Our inov-8 athlete Shona Stephenson reflects on The North Face 100 (TNF 100) ultra race in which she finished third woman and team-mate Brendan Davies recorded the biggest win of his career.
It is his patch of earth – and as such he set out to defend it.
Located in his own backyard in the Blue Mountains of Australia, The North Face 100km trail race was one Brendan was determined to win.
In the end, he did way more than that. He not only won the race, he also broke Kilian Jornet’s course record by almost three minutes to record an incredible time of 9:16:12.
Having narrowly missed out on third place last year, just making it onto podium would have been a fantastic achievement, but Brendan did better than that – he won it!
A quality field of international runners fronted up to race, with 2012-victor Ryan Sandes (South Africa), Vajin Armstrong (New Zealand), Grant Guise (New Zealand) and Australian Andrew Tuckey, who was second last year, all joining Brendan on the start line.
Over the next 100km Brendan proved to the world that Australians can run fast over trails and achieve amazing results against the best in the world.
Brendan ran a massive personal best of over 45 minutes to win the race.
To make the victory even sweeter he broke a course record set in 2011 by Kilian Jornet, who is considered one of the best trail running athletes this generation has ever seen.
It is all thoroughly deserved for Brendan, who has dared to push boundaries and take his training methods to new heights.
He has been dedicated in his racing and recovery, and as a result achieved an incredible victory.
Brendan led the race from the start and controlled it from the front. He drew strength from his new-found confidence, gained by finishing fifth in the recent 100-mile Ultra Trail Mt Fuji in Japan.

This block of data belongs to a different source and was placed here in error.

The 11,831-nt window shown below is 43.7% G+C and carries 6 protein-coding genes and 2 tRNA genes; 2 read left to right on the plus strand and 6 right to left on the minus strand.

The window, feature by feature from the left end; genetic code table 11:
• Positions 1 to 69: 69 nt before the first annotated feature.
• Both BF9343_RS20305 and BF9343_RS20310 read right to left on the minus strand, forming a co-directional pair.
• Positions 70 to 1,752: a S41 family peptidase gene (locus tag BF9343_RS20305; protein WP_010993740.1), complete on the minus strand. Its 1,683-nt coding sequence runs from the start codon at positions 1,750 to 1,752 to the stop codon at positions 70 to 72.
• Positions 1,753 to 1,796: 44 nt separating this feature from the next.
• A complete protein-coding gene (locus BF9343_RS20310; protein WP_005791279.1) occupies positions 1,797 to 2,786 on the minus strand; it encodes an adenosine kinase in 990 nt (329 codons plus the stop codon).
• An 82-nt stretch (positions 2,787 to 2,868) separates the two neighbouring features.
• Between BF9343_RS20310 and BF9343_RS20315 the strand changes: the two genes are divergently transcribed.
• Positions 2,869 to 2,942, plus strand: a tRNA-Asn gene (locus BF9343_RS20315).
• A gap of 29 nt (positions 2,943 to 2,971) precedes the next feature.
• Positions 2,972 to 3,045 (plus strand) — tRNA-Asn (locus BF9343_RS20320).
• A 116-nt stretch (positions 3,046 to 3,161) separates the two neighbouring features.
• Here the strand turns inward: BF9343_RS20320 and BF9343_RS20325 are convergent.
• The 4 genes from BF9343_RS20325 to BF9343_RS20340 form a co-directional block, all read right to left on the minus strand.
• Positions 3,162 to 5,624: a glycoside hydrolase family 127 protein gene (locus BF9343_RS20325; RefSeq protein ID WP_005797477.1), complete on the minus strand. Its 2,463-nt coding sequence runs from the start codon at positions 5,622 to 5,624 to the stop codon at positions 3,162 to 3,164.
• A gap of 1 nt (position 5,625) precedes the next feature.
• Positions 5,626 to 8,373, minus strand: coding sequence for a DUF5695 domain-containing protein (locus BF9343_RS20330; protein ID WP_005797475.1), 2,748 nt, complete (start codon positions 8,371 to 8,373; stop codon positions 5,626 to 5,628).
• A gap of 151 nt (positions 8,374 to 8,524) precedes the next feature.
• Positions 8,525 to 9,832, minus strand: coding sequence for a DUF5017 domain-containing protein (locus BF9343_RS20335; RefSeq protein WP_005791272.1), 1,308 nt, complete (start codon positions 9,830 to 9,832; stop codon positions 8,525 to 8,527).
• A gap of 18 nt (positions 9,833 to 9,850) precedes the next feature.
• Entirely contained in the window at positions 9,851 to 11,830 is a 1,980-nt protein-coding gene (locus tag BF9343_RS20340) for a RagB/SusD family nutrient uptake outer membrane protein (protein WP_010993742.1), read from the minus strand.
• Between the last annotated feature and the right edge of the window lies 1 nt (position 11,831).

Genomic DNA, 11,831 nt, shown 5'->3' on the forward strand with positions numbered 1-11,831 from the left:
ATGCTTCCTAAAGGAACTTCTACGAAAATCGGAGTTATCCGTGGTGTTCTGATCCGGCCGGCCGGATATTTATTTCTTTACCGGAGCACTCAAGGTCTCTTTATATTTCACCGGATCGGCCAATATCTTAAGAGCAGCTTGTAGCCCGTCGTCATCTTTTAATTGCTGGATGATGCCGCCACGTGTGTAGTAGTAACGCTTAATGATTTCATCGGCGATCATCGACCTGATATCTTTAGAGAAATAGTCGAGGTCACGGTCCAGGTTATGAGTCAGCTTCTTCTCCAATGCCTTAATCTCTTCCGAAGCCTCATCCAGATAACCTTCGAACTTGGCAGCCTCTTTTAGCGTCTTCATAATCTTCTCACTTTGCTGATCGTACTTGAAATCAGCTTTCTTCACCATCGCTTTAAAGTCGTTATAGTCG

Brendan has become a real hero in Australian trail running, and his achievement in winning the TNF 100 will forever go down in history.
He won the race wearing his inov-8 Trailroc 245 shoes.
I almost didn’t start the race because of a suspected injury, but really wanted to compete on what are also my local trails.
I decided that with the right amount of trusty strapping tape, my compression socks and by nursing the injury that I could still be competitive.
I led out from the start and used my technical skills to keep the other female runners at bay.
I gave it my all against a quality field of Australian runners but sadly lost first place to last year’s winner, Beth Cardelli, at the 40 km mark.
I then dropped to third place at 90km after I chose to further nurse my injury to the finish line.
Beth broke the record by 16 minutes to clock 11: 01:08. Second-placed Jo Brischetto did 11:44:35 and I clocked 11:45:38, which was a personal best of 15 minutes for me over that course.
I gave it my all and was really happy with my performance.